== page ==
This type of lighting technique creates soft, even skin tones on the newborn, and overall is pretty easy to set up. The only equipment you really need is a softbox (affiliate link) and light, and more than likely a backdrop and/or prop for the baby.
The results this type of lighting produce are gorgeous, and very popular for lighting newborns:
Using OCF to Light Up The Rain
When you’re not shooting in a studio you’re pretty dependent on the weather’s cooperation because rainy days can sometimes ruin your portrait session – but it can also make it pretty spectacular.
This is exactly what happened to Two Mann Studios when they were doing an engagement session.
It started just pouring rain during their session, but they were still able to make the best of it by setting up speedlights to backlight the rain.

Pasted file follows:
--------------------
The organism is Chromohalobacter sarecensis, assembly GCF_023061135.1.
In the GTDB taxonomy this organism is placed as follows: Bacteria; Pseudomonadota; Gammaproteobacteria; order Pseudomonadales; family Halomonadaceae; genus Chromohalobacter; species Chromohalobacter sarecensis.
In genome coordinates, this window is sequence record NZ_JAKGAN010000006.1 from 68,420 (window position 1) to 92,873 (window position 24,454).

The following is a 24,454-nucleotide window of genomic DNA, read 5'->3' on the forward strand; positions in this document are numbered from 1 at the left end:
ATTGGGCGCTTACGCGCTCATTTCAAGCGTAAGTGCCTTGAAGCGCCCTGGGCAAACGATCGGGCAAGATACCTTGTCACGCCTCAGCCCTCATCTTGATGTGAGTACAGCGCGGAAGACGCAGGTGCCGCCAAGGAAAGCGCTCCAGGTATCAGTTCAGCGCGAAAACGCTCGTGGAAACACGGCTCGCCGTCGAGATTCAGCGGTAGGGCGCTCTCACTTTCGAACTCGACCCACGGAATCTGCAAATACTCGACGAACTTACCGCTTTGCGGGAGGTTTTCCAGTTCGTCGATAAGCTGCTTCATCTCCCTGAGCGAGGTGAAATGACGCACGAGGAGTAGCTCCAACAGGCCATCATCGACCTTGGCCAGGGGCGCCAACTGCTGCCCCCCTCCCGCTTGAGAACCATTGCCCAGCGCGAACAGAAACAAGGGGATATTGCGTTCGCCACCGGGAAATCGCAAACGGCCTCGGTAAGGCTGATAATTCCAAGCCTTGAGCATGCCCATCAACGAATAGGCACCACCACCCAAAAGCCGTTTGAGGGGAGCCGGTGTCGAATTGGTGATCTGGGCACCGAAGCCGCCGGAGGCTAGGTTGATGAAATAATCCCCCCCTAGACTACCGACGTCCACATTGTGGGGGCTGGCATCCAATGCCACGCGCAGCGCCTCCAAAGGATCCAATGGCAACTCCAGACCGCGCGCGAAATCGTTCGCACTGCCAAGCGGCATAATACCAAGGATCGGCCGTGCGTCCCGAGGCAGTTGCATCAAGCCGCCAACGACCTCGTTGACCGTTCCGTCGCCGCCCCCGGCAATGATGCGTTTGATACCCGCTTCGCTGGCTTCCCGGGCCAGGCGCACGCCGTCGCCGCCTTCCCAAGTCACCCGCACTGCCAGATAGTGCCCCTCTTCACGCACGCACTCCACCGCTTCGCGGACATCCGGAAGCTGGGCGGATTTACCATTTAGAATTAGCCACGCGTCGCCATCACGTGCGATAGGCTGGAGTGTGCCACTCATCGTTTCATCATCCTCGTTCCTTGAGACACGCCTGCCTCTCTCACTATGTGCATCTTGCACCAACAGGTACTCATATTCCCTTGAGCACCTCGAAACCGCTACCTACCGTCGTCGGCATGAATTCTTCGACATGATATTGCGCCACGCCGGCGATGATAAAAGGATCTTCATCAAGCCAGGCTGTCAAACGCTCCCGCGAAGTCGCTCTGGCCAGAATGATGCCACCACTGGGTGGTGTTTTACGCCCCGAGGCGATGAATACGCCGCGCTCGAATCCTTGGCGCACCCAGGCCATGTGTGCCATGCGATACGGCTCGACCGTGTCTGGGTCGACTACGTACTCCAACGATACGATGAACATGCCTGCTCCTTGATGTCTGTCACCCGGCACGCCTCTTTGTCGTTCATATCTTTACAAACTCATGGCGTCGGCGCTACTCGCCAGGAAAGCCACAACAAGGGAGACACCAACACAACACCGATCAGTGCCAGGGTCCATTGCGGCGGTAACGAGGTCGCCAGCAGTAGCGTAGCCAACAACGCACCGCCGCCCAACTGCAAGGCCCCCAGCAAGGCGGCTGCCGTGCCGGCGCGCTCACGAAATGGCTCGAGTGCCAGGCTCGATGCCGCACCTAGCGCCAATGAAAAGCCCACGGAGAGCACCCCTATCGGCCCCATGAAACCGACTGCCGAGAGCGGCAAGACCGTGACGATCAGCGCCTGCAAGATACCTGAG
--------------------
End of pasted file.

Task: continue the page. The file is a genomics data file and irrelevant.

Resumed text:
They managed to turn what could have been a gloomy day into an amazing work of art.
If this is something you want to try and pull off but the weather isn’t raining for you, you can create a similar affect with just sprinklers.
Have your subject stand with their back to the source of light (whether it’s the sun or a speed light) and aim the sprinkler towards them coming in from either camera left or right.
Love the look of a softbox but hate that you can’t use it when you’re shooting on location?
All you need is a backlight, a flash, a pocketwizard, reflector, and a spring clamp to make your own too (click here to see more details on how to do it)!
Trying new lighting techniques can be kind of nerve-wracking – you’ve never tried it before, you don’t know how it will work or if it will turn out, and what if it doesn’t?
But that’s ok – you’re never going to advance as a photographer unless you really push yourself and try new things.
And if you’re really worried you won’t get any good shots, try some with a lighting technique you already know and are good at.
That way if the new technique doesn’t work out you’ve still got plenty of images to give to your client.
What are your best tips for portrait lighting?
Leave them in the comments below!